Only previous meeting in the competition was in October 1997, when Newcastle won 2-0 at St. James’ Park. Premier League strugglers Hull have only beaten Newcastle at home on one occasion in seven meetings: a 2-1 win in a league game in October 1990.

Newcastle are familiar with the latter stages of the competition but haven’t actually reached the semi finals of the League Cup since 1976, when they went on to lose the final against Manchester City after beating Spurs in the semi-finals. As I wrote last week, they’ve been irresistible on the road this season and I think they’re the best chance we have of a team from the Championship reaching the semi finals.

Hull 1, Newcastle 1 (Hull w0n 3-1 on penalties)

I’ll update the scores, but otherwise I’ll be back on Friday – when I’ll have some explaining to do 🙂

Something Different This Week

Only two games came to my attention this weekend and as I’d expect neither Newcastle nor Huddersfield will lose and the top two can’t be overtaken anyway, it’s time for a slightly different angle.

Looking at the current table, it’s interesting to see that some of the most interesting statistics seem to be clustered around just a few clubs – so I thought I’d take a detailed look at them.

I was initially sceptical about Newcastle’s chances this season, but that was before I realised exactly how good they are. This is already beginning to look like a masterclass in how to win the Championship: the present side are performing at the same level as the 2009/10 team that won the title by 11 points.

United have scored in all but one of their games at St James’ Park this season and have scored three or more goals in exactly half of their home outings but it’s their away record that’s astonishing. The season opening defeat at Fulham was their only defeat so far: since then they’ve won seven of their next eight games and have kept six clean sheets. To be quite frank, it does make you wonder how they got here in the first place.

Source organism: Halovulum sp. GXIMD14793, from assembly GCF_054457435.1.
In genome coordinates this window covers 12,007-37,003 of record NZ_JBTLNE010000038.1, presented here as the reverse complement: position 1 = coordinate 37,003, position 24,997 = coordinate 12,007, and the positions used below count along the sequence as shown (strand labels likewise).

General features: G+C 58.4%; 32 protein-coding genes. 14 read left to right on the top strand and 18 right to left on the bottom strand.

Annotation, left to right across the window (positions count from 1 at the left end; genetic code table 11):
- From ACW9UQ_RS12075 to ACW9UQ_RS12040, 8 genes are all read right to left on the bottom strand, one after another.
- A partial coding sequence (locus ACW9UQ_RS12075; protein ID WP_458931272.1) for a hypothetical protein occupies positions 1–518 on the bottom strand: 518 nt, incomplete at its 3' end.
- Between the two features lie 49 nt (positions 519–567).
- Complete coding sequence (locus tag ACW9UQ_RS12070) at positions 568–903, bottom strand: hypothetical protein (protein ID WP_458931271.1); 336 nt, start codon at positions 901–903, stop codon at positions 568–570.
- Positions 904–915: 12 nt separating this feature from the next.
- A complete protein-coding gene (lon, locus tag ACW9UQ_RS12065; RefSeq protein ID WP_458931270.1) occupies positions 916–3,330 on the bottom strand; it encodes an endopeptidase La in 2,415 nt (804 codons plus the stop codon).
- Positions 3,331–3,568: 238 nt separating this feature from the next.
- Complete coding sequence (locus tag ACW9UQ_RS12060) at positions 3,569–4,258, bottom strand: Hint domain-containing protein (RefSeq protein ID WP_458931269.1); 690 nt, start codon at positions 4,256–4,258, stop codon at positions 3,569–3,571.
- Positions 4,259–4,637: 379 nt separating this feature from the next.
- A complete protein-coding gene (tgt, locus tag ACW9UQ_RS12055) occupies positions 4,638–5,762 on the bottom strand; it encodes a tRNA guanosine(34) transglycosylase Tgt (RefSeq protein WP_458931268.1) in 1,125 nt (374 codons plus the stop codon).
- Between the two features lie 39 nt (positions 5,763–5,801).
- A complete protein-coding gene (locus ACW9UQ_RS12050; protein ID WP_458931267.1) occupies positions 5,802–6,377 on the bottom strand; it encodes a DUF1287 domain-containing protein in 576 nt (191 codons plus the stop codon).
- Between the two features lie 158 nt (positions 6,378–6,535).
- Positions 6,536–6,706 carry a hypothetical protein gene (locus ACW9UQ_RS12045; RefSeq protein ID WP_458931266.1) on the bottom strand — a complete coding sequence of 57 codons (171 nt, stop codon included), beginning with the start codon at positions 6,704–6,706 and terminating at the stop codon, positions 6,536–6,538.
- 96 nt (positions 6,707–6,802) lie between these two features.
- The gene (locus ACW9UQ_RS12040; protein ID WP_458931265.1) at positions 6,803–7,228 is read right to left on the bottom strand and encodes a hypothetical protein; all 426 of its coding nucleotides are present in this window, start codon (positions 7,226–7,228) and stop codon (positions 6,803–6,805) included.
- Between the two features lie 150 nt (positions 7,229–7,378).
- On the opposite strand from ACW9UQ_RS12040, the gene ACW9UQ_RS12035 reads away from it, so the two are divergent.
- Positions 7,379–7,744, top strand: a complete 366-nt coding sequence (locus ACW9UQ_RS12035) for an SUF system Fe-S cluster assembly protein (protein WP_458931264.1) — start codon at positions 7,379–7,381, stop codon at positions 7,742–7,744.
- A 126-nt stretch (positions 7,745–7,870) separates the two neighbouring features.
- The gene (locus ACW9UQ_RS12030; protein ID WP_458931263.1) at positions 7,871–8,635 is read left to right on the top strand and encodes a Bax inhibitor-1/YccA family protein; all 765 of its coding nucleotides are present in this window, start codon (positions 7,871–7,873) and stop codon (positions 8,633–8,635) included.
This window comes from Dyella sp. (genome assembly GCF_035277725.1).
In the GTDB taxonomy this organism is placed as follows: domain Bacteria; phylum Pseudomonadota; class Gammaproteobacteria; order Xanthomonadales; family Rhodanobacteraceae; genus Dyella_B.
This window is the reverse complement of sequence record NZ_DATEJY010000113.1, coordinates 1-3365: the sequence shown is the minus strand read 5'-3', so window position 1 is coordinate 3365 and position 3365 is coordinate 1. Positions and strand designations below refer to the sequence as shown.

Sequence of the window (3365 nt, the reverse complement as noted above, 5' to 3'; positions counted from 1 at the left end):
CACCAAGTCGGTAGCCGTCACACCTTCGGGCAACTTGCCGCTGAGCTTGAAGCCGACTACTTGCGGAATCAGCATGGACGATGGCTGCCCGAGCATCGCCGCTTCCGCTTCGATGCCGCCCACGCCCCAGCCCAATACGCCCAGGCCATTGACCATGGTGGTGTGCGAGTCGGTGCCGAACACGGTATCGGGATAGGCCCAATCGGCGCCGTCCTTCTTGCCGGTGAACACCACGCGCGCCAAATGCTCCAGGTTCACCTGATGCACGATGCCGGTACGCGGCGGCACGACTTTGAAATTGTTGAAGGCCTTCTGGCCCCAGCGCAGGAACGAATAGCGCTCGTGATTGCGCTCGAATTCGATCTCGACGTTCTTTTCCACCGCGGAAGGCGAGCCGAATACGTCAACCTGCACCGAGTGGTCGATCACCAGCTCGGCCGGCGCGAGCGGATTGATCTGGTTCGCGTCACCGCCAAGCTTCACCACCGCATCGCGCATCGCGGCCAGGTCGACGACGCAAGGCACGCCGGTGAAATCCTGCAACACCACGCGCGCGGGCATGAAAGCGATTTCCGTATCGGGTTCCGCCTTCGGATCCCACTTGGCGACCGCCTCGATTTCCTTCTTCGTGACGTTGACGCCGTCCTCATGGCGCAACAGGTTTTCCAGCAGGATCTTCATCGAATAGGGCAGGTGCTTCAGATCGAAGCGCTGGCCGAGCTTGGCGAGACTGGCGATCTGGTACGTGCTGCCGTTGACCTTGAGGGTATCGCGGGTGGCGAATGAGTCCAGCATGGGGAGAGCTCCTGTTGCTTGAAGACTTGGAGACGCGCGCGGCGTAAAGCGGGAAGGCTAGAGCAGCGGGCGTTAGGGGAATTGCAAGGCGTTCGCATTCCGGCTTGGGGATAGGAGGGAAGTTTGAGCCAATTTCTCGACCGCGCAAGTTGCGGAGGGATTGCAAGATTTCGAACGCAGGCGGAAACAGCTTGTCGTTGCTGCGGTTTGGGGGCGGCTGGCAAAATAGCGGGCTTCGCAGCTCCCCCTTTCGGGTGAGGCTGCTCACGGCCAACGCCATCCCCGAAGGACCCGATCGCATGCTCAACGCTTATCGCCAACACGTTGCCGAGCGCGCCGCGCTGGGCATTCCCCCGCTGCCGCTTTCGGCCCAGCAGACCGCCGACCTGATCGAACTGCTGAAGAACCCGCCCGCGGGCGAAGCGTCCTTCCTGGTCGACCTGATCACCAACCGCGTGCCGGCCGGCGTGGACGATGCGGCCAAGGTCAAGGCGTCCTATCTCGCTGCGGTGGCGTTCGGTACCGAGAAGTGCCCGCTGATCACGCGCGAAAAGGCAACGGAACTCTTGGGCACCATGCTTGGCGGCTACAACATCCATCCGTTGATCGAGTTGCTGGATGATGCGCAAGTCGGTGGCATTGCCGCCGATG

In contrast, I’ve not been surprised by Aston Villa at all. Although they’re only five points away from the playoffs, they’re currently 13 behind Brighton, which at this point in time looks insurmountable. The big problem they’ve had this season is blowing leads in four of their five draws at Villa Park and two of their five ties on the road: their only away win this season was courtesy of an injury time penalty at Reading last month. That indicates to me that although they may be tough to beat, they’re currently nowhere near good enough to go up: if they don’t win promotion, it’ll be the longest period outside the top tier since the mid Seventies.

At the bottom, Cardiff have been beaten at home more times than any other club this season, which ties in nicely with their major regression from last season. Since promotion in 2003, the Bluebirds have only lost more than five home games in a season on three occasions. The last time they were relegated from this section – at the end of 1984/85 – they lost 13 games at Ninian Park. In fact, it won’t come as any surprise that they’d also lost five home games by the end of November 1984: they’ve been better at home since Neil Warnock took over at the start of last month, but the Bluebirds still have some work to do.

Wigan are in trouble largely due to having scored the fewest goals in front of their own fans: the Latics have been shut out in five of their eight home games this season.. Will Griggs’ 88th minute winner against Wolves at the end of September is the most recent goal at the DW Stadium: there have been four and half hours of football since then.  Ipswich are as bad at scoring away from home – they’ve scored four goals in eight games, half of which came at Sheffield Wednesday three weeks ago.